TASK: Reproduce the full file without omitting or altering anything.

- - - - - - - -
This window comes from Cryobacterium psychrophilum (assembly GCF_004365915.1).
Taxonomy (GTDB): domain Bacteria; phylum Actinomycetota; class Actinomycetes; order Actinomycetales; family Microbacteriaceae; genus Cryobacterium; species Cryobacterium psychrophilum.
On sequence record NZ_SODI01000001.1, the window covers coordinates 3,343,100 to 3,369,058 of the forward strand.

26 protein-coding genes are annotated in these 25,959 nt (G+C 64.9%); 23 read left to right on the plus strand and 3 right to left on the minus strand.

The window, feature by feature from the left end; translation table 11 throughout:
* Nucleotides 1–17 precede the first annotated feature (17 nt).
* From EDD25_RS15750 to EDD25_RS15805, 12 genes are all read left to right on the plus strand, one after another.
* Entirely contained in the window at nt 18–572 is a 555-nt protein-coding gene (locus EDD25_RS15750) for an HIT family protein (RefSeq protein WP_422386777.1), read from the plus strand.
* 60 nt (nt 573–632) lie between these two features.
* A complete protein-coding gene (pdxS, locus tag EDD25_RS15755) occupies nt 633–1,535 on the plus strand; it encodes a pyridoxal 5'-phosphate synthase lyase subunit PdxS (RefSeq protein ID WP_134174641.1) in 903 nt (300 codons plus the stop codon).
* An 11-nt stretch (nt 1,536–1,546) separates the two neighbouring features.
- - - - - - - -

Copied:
This window comes from Cryobacterium psychrophilum (assembly GCF_004365915.1).
Taxonomy (GTDB): domain Bacteria; phylum Actinomycetota; class Actinomycetes; order Actinomycetales; family Microbacteriaceae; genus Cryobacterium; species Cryobacterium psychrophilum.
On sequence record NZ_SODI01000001.1, the window covers coordinates 3,343,100 to 3,369,058 of the forward strand.

26 protein-coding genes are annotated in these 25,959 nt (G+C 64.9%); 23 read left to right on the plus strand and 3 right to left on the minus strand.

The window, feature by feature from the left end; translation table 11 throughout:
* Nucleotides 1–17 precede the first annotated feature (17 nt).
* From EDD25_RS15750 to EDD25_RS15805, 12 genes are all read left to right on the plus strand, one after another.
* Entirely contained in the window at nt 18–572 is a 555-nt protein-coding gene (locus EDD25_RS15750) for an HIT family protein (RefSeq protein WP_422386777.1), read from the plus strand.
* 60 nt (nt 573–632) lie between these two features.
* A complete protein-coding gene (pdxS, locus tag EDD25_RS15755) occupies nt 633–1,535 on the plus strand; it encodes a pyridoxal 5'-phosphate synthase lyase subunit PdxS (RefSeq protein ID WP_134174641.1) in 903 nt (300 codons plus the stop codon).
* An 11-nt stretch (nt 1,536–1,546) separates the two neighbouring features.